• The reviewer praises the language, structure, and organization of this essay—those last two are especially important because of the mechanical errors (“humer”) that get in the way of the first one.
    • The student also gets to have a little fun by throwing in references to The Daily Show and Saturday Night Live once his or her credentials are established.
    • Let’s look at Sample 3B, which earned a 7.
    • This essay also has its main idea up front, and also uses examples from high culture—in this case, Jonathan Swift’s A Modest Proposal.
    • While this essay is briefer and doesn’t go as deeply into the subject as 3A, its prose style elevates it above a mere 5 or 6—see the “We’re laughing because we are appalled” line.
    • The caliber of the evidence also raises it above a 5 or 6 essay.
    • Let’s look at Sample 3C, which earned a 3.
    • The principal sin of this essay is vagueness. This writer uses the most general, fuzzy terms possible—“Today satire is comedy, a different name and a different style with the same objective, to make people laugh.”
    • This writer is also in the habit of making assertions without adequately supporting them, and claiming the existence of those assertions as support (“Humor helps society to function, allows us to move past the negatives in life.”). This is a logical fallacy known as begging the question.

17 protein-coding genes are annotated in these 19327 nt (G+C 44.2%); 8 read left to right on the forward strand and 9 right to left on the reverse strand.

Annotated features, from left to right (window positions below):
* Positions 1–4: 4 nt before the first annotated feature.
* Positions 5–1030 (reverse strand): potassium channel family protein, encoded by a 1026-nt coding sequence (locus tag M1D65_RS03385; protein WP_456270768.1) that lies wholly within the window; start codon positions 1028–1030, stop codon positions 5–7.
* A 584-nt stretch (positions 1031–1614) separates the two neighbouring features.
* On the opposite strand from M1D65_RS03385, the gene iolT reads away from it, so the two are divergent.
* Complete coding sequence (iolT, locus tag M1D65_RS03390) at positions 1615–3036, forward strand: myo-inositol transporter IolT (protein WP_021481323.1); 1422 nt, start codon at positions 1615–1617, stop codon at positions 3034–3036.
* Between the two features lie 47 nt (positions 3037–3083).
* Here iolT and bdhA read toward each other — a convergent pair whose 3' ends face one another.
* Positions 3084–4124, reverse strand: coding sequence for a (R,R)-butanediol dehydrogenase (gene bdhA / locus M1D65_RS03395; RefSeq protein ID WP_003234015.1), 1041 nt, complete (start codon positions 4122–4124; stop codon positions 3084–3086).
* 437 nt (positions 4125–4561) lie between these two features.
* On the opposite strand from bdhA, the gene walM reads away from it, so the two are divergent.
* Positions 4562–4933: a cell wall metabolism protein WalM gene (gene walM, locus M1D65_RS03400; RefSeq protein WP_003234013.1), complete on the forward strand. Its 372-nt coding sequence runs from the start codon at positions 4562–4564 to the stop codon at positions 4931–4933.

• Tips for the Argumentative Essay
    • Language, language, LANGUAGE! Good prose is the difference between a 6 and a 7!
    • Make sure the underlying structure of your argument is sound. Align your elements and make sure you haven’t committed any fallacies. Just as good language can elevate a weak argument, a strong argument can elevate problematic language.
    • Use examples from high culture as well as low, and establish your writing credentials as early as possible.
    • Don’t make assertions without presenting evidence to back them up.
    • Be as specific as you can. Vagueness kills.

Argumentative Walkthrough

Lecture Slides are screen-captured images of important points in the lecture. Students can download and print out these lecture slide images to do practice problems as well as take notes while watching the lecture.

  • Intro 0:00
  • Lesson Overview 0:09
  • Where to Find the Prompt 0:46
    • Question 3
  • Analyzing the Prompt 1:18
    • Background Info
    • Focus
    • Demand
  • Reading the Text 2:26
    • Text Summarizes the Argument Rather Than Quoting It
    • This Prompt Suggests Lines of Thought for You
    • This Prompt is About Humorists
  • What's The Big Idea? 4:14
    • Main Idea
  • Scoring Guidelines 5:03
    • Score of 9
    • Score of 8, 7, and 6
  • The Sample Essays 6:05
    • Sample 3A; Score of 8
    • Begins Support with Examples From History and High Culture
    • Reviewer Praises the Language, Structure, and Organization
    • Sample 3B; Score of 7
    • Sample 3C; Score of 3
  • Tips for the Argumentative Essay 10:24
    • Language
    • Make Sure the Underlying Structure of Your Argument is Sound
    • Use Examples from High Culture as Well as Low
    • Don't Make Assertions without Presenting Evidence